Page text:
Monday, September 24, 2007

Income Distribution -- A Practical Example

It is interesting to me that in Canada (where I used to live) I would be easily in the top 5% of income earners but that in the US (where I currently live) I am not even close.

An income of at least $89,000 was needed to be in the top five per cent of earners in 2004, Statistics Canada said Monday.

This "five per cent club" earned 25 per cent of the income Canadians declared in 2004 — up from 21 per cent in 1992. They paid 36 per cent of the personal taxes collected in 2004.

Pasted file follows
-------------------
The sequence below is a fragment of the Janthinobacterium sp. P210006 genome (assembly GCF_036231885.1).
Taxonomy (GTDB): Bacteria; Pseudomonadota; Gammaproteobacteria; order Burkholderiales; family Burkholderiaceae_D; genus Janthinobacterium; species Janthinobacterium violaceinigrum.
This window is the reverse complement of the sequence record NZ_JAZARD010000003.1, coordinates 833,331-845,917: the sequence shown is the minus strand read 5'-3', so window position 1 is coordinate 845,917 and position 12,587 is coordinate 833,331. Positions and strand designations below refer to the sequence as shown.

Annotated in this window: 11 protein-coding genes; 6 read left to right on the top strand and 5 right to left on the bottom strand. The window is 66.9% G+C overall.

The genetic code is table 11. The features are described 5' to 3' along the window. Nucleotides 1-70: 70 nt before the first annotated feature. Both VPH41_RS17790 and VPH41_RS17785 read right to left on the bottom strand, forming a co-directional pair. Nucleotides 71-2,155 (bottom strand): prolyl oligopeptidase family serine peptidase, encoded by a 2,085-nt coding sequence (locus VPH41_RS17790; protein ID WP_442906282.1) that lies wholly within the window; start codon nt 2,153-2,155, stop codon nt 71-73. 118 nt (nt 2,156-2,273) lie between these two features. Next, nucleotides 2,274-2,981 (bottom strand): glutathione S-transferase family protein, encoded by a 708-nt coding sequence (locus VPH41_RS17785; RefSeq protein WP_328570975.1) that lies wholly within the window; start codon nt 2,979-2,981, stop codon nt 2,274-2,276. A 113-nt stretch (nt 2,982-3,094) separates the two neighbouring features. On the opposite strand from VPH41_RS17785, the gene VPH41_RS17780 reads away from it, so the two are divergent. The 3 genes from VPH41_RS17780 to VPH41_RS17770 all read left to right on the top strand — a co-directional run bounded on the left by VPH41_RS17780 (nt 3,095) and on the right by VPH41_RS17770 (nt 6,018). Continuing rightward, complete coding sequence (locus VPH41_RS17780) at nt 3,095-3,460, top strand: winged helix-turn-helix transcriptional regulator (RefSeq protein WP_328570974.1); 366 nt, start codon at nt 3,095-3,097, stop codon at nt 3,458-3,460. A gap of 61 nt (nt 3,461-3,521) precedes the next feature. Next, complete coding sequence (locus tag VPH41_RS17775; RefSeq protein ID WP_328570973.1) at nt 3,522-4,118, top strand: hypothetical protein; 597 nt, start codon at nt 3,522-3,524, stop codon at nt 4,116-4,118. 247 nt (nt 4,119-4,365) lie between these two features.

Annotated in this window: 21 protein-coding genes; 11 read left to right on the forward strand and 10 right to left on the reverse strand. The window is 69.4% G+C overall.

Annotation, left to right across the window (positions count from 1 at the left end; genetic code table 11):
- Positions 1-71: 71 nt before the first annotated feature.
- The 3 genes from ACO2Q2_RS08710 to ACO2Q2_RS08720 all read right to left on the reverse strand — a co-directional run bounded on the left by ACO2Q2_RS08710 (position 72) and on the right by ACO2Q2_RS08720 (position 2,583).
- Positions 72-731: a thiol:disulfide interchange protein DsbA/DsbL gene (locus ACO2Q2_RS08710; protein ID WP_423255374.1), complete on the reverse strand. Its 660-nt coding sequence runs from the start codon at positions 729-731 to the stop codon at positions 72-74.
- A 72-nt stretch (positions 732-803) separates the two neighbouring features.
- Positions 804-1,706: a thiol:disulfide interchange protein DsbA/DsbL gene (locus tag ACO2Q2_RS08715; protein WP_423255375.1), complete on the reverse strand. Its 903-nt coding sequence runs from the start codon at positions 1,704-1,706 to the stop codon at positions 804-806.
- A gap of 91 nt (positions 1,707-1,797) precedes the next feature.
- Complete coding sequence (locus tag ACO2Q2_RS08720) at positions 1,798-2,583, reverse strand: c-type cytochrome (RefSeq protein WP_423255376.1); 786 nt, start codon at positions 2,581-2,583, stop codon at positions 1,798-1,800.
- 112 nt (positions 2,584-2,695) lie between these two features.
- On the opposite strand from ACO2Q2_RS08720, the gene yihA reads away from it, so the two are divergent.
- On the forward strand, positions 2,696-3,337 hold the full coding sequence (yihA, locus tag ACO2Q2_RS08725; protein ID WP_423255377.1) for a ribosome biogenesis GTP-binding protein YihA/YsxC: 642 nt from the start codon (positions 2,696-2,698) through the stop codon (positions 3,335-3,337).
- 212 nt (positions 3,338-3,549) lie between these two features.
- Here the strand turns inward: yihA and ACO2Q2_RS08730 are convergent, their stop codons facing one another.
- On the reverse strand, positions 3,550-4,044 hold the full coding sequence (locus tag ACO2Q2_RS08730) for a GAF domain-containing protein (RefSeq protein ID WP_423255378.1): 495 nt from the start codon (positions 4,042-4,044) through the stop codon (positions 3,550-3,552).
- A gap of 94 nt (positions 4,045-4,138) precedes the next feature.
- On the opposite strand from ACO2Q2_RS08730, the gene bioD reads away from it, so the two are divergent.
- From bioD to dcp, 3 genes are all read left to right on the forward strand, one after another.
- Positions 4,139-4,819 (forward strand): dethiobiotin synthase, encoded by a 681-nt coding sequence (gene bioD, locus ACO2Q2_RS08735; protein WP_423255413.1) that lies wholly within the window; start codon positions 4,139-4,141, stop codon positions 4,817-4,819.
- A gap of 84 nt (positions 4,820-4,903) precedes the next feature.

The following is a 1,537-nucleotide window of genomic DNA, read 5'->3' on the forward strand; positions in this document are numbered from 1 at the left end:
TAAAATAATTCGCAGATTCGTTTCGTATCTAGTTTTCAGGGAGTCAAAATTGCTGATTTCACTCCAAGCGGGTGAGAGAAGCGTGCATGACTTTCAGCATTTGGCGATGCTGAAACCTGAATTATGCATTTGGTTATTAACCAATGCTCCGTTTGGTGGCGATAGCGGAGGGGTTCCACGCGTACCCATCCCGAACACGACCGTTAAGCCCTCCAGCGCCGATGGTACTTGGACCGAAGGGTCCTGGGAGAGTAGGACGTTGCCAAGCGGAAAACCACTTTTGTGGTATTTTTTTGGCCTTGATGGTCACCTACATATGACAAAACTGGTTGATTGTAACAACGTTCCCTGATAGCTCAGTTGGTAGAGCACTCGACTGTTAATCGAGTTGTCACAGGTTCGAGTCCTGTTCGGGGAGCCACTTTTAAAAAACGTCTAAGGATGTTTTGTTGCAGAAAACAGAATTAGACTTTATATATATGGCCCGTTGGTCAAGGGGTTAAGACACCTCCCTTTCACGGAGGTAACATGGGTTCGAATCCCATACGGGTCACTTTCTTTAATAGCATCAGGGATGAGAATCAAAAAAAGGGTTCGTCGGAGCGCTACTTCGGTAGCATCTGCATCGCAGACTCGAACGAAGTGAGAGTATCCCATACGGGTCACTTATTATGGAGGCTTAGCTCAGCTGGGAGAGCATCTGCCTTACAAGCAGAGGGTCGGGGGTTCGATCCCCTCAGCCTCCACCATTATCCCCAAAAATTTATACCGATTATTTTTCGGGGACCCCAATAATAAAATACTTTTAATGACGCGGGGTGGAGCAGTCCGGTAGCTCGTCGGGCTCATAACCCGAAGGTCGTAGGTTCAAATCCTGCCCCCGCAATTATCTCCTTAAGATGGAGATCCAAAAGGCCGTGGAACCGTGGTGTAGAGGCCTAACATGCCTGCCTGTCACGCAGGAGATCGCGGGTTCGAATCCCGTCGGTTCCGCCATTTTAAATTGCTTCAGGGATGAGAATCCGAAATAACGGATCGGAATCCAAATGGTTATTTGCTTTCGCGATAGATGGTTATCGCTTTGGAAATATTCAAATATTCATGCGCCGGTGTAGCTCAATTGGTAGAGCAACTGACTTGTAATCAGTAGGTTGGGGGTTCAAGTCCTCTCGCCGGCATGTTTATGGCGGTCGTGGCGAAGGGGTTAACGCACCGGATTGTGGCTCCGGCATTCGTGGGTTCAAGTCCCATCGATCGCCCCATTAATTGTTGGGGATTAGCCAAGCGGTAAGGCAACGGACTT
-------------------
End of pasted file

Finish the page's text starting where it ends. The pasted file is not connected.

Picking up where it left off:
The country's 1.2 million high-income earners — those among the top five per cent — were predominantly male (75 per cent), aged 45 to 64 (54 per cent) and married (78 per cent), Statistics Canada said.

Almost half (46 per cent) of the top five per cent of tax filers lived in Ontario. About 18 per cent are in Quebec, followed by Alberta (15 per cent) and British Columbia (13 per cent).

In the U.S., an income of at least $165,000 was the requirement to join the "five per cent club."

Per Capita GDP is significantly higher in the US than in Canada (44K to 36K more or less) but that doesn't completely explain the difference. I do not think that anyone would claim that Canada is anything other than a fully developed industrialized nation either, so it isn't a matter of just being a country full of poor folks.

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